By By Sgt. Angie Johnston,3rd Infantry Brigade Combat Team Public Affairs, 25th Infantry DivisionMay 20, 2009
FORWARD OPERATING BASE BERNSTEIN, TUZ, Iraq - The Salah ad-Din Provincial Investment Commission visited entrepreneurs from Tuz April 30 to discuss potential business partnerships which will further stimulate the city's economic growth and foster an even more stable security situation.
"We're here to place investments in Iraq in a strategic context," said Thomas Carpenter, a Senior Financial Economist working with the Provincial Reconstruction Team. "At some points in time, circumstances, events and forces - those which we control and those we don't control - compel us to action. Today is one such time."
"This area has been neglected since the time of the old regime," said Shalal al-Marhabi, a Tuz businessman. "What exactly can you do for us'"
Johar Fahad, Chairman of the Salah ad-Din Investment Office, outlined several easy steps that potential entrepreneurs can take in order to receive money from the Government of Iraq to start a new business.
"We are taking all the dust from the last regime off the faces of our people," said Johar, "and we can't allow our people to see things through narrow eyes any more."
The roundtable discussion included possible business ventures that the city of Tuz sorely needs - including privately-owned electric companies, wireless communications stores and tourist attractions.
"There are no hotels in Salah ad-Din," said Johar. "We can help you organize what you need in order to get the land, and at the same time we can help you get the money to build a hotel."
The group also discussed Iraq's natural resources and agreed that they should somehow be exploited.
"We want to build our cities and make use of all the land we have; we have so many resources. We're checking to see what raw materials are here, under Tuz, for mining purposes," said Johar.
Part of the PIC's mission is to keep politics, religion and business separate, which is a new idea to many Tuz citizens. Johar assured the assembly that no one from his office will ask an applicant his ethnicity, laying any uncertainties to rest.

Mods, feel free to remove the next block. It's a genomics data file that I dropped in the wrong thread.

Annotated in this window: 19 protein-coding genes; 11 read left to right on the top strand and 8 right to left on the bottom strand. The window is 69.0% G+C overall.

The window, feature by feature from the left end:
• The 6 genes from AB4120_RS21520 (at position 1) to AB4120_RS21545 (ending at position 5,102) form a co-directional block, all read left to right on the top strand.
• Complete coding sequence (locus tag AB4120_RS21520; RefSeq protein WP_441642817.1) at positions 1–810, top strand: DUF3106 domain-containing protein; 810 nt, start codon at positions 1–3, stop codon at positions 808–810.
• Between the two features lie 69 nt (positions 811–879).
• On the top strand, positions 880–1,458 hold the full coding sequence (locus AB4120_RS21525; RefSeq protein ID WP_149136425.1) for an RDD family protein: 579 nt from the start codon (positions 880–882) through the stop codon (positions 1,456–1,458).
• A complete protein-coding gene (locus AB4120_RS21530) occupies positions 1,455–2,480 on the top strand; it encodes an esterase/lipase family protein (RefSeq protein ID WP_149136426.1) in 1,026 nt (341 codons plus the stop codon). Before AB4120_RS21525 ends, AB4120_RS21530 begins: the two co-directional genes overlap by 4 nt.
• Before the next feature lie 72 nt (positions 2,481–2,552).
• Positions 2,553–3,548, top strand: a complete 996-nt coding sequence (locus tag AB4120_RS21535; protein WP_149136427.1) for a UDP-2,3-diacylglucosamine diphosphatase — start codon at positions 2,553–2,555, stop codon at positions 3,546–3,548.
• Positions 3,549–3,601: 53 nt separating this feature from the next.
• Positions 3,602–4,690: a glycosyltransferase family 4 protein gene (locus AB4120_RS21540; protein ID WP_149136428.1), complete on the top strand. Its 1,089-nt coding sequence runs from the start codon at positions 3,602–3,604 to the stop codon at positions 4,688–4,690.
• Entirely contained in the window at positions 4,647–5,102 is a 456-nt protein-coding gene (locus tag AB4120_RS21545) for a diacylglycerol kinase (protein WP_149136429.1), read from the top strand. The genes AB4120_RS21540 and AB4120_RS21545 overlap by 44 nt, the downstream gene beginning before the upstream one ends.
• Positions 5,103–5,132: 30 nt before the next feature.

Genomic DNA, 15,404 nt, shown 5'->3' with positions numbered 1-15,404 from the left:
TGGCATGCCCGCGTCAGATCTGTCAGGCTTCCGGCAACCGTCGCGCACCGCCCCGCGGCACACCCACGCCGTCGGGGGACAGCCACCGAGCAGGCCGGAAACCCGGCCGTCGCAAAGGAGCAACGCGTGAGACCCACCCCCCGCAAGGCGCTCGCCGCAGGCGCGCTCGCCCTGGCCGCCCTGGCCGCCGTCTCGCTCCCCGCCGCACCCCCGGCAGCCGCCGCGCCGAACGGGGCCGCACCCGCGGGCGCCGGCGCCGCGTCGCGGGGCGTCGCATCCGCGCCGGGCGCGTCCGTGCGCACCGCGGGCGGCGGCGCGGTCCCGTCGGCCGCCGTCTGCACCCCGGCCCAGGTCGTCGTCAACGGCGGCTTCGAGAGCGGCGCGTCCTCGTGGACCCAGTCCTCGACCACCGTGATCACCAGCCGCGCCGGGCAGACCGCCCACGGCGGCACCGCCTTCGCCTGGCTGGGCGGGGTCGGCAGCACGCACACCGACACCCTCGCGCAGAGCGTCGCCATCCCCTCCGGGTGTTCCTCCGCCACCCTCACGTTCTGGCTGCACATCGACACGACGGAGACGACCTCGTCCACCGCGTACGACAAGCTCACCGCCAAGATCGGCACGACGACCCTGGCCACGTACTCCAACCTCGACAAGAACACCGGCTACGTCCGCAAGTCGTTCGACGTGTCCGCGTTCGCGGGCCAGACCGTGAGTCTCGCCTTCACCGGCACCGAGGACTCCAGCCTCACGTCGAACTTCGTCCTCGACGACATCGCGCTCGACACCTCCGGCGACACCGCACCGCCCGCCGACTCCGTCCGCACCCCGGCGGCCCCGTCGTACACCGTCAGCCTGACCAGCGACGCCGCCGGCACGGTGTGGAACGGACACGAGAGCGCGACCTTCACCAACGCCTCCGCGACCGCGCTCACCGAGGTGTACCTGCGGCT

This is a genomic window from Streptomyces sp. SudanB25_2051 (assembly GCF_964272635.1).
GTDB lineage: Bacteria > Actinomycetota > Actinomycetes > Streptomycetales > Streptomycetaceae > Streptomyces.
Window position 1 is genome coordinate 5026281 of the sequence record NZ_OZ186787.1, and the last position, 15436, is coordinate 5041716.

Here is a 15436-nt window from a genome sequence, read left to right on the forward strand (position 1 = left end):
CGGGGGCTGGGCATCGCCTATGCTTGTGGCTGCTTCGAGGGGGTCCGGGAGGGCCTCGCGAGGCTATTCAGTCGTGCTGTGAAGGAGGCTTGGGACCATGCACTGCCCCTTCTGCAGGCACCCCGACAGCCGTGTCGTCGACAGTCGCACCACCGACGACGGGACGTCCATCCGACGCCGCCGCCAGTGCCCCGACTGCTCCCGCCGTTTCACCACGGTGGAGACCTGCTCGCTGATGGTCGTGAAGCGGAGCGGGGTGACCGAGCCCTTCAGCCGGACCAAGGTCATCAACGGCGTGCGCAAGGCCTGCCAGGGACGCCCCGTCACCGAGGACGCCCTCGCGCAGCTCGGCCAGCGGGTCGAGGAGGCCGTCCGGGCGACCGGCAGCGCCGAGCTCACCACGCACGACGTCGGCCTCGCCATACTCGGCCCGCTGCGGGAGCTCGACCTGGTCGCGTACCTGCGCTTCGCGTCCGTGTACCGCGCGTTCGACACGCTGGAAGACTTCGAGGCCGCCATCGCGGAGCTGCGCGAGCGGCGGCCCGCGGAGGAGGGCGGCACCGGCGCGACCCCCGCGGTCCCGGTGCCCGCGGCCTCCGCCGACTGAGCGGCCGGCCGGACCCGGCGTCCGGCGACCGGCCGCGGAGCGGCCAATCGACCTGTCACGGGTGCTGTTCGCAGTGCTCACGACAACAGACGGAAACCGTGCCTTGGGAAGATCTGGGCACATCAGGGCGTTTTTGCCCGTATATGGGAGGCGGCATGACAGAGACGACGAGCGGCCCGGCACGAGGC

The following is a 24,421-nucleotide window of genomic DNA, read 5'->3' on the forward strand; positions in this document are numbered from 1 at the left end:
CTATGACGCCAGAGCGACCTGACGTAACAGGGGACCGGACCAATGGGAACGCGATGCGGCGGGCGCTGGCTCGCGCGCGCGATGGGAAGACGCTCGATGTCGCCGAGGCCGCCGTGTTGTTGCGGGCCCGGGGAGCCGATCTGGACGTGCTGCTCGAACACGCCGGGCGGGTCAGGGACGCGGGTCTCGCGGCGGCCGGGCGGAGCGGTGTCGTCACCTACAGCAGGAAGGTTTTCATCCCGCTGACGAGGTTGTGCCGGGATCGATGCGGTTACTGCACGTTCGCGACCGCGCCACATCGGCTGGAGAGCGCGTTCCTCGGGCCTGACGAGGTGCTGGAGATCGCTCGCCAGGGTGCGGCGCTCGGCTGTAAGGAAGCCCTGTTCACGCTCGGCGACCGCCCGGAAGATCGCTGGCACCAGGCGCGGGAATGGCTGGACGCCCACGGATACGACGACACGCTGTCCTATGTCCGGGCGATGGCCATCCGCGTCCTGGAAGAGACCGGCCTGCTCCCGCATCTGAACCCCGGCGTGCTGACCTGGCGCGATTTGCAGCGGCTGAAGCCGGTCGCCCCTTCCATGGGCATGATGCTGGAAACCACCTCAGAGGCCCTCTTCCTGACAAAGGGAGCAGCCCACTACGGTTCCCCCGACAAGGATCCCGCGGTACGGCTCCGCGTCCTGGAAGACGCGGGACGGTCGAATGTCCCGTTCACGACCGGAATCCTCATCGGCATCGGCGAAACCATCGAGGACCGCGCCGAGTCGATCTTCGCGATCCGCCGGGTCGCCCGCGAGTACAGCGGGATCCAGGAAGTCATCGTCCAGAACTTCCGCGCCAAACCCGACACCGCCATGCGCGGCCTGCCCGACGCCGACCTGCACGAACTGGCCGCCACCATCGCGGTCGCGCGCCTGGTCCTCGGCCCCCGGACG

"The bottom line: we don't mix personal business - including politics and religion - with economy," said Johar.
Carpenter, who organized the conference, also works closely with the al-Warka Bank in Iraq to help fund startup businesses. "With the way things are going in Tuz, there should be an al-Warka branch here within six months," said Carpenter. "They're trying to put 17 branches in the Salah ad-Din Province alone."
That itself speaks very highly of the security and stability of Tuz, according to City Council Chairman Qadir Ali Saleh. "There have been problems with security in the past, but they are almost gone now," said Qadir. "Investors coming to Tuz means that people think it is safe enough here."
Land rights have consistently been an issue for potential business owners throughout Iraq. Carpenter says that Iraq's Ministry of Finance owns up to 85% of the marketable land and the Department of Municipalities owns about 10%; that leaves a paltry 5% for the private sector.
Business owners can obtain leases from property owners, but historically land has been confiscated by the government. That leaves little certainty to a first-time capitalist.
"That's been the major constraint to growth in the whole economy," said Carpenter. "No one wants to start a business if the 'land carpet' can be pulled out from underneath them at any time."
Carpenter has already coordinated meetings between the PIC and local entrepreneurs in Bayji, Balad and Sharkat, and he is on his way to Samarra later this month.
"We'll evaluate where we are after we finish the Private Sector Financial Conference in Samarra. Our next emphasis is on some tutorials. Iraqis have the money; we have to show them how to take risks," said Carpenter.
The PRT will continue to work with the Investment Commission, entrepreneurs and banks until their mission is complete. An economically stable province will signal a new turn toward complete independence from outside interference for Salah ad-Din.
"We really had a socialist system before which was controlling us. Now we have the freedom to invest," said Johar. "Come to our department - we'll give you a stack of papers. Tell us the budget, we'll provide the land and the raw materials, and we'll connect you with investors."